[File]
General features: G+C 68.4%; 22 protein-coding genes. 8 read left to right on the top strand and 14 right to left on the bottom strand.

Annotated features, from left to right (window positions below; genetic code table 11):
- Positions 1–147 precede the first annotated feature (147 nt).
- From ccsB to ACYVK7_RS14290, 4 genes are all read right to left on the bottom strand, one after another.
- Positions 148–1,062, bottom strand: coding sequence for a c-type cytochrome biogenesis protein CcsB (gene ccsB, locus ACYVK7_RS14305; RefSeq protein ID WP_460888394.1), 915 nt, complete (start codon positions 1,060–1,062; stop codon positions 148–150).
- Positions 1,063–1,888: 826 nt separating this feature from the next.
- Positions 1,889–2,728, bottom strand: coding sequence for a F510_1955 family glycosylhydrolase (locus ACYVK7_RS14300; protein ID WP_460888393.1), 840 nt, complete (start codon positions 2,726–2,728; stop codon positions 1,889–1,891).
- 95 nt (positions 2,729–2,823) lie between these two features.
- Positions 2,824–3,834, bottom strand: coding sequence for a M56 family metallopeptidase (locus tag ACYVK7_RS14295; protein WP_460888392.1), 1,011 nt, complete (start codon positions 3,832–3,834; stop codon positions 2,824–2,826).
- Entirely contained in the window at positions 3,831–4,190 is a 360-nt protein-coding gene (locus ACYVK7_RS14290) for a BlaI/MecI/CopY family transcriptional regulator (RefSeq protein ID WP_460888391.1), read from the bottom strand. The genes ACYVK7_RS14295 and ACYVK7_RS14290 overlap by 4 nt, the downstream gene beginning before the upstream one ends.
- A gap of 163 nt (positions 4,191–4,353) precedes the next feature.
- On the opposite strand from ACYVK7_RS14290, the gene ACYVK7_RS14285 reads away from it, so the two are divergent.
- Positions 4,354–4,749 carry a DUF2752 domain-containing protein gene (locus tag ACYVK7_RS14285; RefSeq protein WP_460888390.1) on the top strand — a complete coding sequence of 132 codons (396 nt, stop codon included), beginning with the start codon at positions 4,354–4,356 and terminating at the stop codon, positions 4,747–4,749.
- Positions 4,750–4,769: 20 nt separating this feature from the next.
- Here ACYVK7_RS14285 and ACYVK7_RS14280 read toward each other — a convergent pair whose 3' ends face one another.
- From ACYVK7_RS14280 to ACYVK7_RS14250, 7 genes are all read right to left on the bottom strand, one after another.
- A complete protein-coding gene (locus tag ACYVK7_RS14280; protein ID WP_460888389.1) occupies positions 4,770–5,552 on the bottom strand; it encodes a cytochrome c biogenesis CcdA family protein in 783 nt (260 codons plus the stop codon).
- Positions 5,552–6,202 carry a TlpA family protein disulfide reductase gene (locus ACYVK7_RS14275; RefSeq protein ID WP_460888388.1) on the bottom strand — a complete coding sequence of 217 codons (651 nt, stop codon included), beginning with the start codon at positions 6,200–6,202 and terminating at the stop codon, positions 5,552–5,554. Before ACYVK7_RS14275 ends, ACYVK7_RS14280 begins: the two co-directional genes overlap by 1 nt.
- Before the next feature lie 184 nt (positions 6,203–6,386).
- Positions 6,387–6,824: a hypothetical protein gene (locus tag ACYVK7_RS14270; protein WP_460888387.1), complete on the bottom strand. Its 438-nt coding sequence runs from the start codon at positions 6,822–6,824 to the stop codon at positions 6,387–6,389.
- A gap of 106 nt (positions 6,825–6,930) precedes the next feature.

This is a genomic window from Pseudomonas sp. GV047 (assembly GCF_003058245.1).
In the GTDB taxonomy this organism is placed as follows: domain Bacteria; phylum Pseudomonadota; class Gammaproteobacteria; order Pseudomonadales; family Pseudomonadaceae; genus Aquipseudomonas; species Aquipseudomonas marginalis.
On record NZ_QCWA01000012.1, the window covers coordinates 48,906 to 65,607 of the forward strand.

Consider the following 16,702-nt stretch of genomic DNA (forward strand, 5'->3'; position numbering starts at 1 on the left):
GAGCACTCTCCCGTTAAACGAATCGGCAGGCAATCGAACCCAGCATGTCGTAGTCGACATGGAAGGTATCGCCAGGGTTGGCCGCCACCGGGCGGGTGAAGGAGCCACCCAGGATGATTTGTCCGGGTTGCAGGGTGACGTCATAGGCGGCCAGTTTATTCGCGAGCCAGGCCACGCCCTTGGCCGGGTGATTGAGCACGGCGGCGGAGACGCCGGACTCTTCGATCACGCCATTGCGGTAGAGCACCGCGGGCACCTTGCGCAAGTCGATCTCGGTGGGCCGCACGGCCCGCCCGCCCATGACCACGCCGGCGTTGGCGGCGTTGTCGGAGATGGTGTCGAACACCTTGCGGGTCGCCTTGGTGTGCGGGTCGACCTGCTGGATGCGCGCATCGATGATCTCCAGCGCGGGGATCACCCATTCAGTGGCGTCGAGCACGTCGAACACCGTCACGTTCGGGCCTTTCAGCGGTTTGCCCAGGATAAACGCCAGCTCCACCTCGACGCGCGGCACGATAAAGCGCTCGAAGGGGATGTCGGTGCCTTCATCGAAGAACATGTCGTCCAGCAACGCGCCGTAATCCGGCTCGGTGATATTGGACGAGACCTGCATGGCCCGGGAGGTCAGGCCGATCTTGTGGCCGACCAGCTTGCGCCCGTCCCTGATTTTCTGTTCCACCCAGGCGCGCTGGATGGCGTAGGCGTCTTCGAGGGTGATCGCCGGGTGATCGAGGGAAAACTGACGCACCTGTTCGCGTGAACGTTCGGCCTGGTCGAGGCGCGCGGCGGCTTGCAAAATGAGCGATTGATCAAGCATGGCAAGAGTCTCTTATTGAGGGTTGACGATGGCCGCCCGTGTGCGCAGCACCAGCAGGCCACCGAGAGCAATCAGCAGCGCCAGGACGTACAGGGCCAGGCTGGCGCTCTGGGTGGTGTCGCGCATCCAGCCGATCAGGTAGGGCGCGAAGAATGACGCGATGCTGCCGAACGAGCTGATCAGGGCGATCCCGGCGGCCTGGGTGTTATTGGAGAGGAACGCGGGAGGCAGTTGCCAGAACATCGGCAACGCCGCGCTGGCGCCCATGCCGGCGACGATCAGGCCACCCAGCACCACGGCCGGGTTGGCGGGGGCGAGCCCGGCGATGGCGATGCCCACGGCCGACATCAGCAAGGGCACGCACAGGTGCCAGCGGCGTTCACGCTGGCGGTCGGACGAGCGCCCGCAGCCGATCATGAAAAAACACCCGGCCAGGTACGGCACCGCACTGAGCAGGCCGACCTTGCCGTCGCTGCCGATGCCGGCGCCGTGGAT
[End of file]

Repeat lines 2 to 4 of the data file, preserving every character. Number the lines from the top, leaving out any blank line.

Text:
Annotated features, from left to right (window positions below; genetic code table 11):
- Positions 1–147 precede the first annotated feature (147 nt).
- From ccsB to ACYVK7_RS14290, 4 genes are all read right to left on the bottom strand, one after another.